Thursday, November 14, 2019

Letter to UC Davis

I've been meaning to share this for awhile. I have talked about my trips to UC Davis here and on social media and a bit about how frustrating our experience there was. Our first visit there was in November 2017 and the last was February 2019. Before this, I went to Stanford for years, until my doctor there started me on treatment that made significantly worse and I was bedridden for two years. Good times! Davis is closer and easier logistically for us. We also thought finally seeing a Myasthenia Gravis expert would allow me to make some real progress. Well, not so much.

I am sharing my letter I sent to UC Davis here because this is the first time I've ever written a letter like this, but I imagine it will resonate for others who have spent years in the trenches of the medical system. It isn't the first time I've been accused of faking my symptoms. It likely won't be the last.

I did some tele-therapy earlier this year and as I was telling the therapist how angry and frustrated I was about what happened with this doctor, she encouraged me to write a letter. This doctor basically ignored how sick I was and then abandoned me. He left me even more hopeless. I couldn't get passed it. I couldn't let it go. So I wrote this letter in hopes to say my piece and be able to move forward. Here it is in full with the doctor's name redacted:

"October 4, 2019

To Whom It May Concern:

My name is Stefani Shea-Akers. I was a patient at UC Davis Neurology Clinic from the end of 2017 to the beginning of 2019. I am writing this letter to discuss my experience with Dr. [...] at UC Davis Neurology Clinic and why I will not return to UC Davis.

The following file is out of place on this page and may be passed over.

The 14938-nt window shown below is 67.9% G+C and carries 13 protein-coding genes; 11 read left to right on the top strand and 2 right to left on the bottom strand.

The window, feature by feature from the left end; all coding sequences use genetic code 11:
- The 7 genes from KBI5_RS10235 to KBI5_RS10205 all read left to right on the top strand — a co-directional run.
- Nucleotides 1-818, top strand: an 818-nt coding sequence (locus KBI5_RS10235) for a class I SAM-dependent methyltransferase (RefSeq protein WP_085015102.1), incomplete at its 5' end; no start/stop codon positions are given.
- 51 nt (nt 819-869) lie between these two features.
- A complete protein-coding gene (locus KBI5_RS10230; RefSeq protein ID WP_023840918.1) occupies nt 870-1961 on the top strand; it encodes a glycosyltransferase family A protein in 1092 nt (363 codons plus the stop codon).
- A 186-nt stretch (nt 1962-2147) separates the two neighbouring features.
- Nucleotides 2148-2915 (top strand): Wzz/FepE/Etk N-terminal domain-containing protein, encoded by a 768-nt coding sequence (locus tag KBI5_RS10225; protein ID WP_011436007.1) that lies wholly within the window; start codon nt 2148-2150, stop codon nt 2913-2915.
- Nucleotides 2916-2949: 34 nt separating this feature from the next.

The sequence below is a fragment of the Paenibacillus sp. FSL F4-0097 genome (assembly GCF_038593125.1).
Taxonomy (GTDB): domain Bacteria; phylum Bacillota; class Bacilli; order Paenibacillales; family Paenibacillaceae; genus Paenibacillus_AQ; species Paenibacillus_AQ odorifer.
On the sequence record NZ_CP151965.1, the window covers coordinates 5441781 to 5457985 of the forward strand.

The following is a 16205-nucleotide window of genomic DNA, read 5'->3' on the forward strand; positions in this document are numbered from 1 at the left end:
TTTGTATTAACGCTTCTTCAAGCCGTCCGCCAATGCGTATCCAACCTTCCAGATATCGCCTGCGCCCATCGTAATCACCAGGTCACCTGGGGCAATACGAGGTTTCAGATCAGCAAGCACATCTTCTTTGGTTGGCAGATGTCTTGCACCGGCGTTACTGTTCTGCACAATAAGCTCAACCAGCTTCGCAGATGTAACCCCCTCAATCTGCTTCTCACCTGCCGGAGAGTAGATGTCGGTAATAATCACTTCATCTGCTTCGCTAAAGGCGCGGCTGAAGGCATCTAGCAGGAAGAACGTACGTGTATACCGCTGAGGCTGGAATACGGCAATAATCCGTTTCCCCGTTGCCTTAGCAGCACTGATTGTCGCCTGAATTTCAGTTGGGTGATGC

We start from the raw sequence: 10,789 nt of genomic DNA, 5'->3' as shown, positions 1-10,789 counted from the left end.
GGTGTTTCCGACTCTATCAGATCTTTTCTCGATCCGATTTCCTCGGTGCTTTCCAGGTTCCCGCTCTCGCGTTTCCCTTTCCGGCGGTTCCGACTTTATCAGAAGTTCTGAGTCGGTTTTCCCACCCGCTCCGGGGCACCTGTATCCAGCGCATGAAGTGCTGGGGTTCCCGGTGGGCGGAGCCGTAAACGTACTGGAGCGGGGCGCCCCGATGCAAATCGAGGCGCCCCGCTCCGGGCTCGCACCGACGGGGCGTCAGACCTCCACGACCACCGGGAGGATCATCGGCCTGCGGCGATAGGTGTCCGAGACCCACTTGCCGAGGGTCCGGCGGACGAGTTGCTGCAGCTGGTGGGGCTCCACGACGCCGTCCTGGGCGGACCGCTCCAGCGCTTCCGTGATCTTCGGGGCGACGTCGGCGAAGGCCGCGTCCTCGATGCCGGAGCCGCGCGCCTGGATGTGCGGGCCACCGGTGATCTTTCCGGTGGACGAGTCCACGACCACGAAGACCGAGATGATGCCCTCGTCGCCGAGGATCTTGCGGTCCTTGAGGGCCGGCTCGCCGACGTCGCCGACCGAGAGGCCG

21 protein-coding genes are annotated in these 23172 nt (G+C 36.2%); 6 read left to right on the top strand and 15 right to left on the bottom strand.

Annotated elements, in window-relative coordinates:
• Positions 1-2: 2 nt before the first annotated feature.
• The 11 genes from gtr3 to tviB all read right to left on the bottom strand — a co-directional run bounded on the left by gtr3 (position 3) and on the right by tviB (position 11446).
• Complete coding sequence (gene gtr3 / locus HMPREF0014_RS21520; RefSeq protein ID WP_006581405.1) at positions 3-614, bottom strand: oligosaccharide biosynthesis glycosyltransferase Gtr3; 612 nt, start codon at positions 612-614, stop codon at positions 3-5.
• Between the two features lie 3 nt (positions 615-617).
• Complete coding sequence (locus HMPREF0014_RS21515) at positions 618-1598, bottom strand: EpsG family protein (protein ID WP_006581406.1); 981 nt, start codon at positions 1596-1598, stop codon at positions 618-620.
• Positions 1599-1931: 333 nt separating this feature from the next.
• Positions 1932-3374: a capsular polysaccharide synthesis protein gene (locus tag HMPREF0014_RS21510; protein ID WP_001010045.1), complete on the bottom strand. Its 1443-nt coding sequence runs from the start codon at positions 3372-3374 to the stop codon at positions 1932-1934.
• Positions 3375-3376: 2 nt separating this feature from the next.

I initially saw Dr. [...] at the end of 2017. I had been bedridden for over a year at that point and relied on BiPAP to help me breathe and a wheelchair as I am unable to walk. The specialist I had been seeing at Stanford before this put me on treatment for Myasthenia Gravis that made me significantly worse. I was not well enough to return to Stanford. UC Davis is closer to where we live, and I thought I would receive better care with a Myasthenia expert. I came to the UC Davis Medical Center in utter desperation. Our first appointment went well, and my husband and I left with a lot of hope. Dr. [...] ordered blood tests and asked that we return in a few weeks. 

Our second appointment was deeply disappointing and emblematic of most of the appointments that would follow. Our appointments with him were very brief, usually 15 minutes or less. He did a very cursory neurological exam. I always wondered how he could glean any real information about my condition from them. I was a patient at Stanford for years before switching to UC Davis. My appointments there were always an hour or longer. At the end of this second appointment, Dr. [...] left so abruptly I didn't get to ask any questions. My husband had to go to the front desk to ask if our appointment was over. We did not know what happened. I wish I had realized then that I was not going to get the care I so desperately needed. From then on, my husband and I never felt he was invested in my case.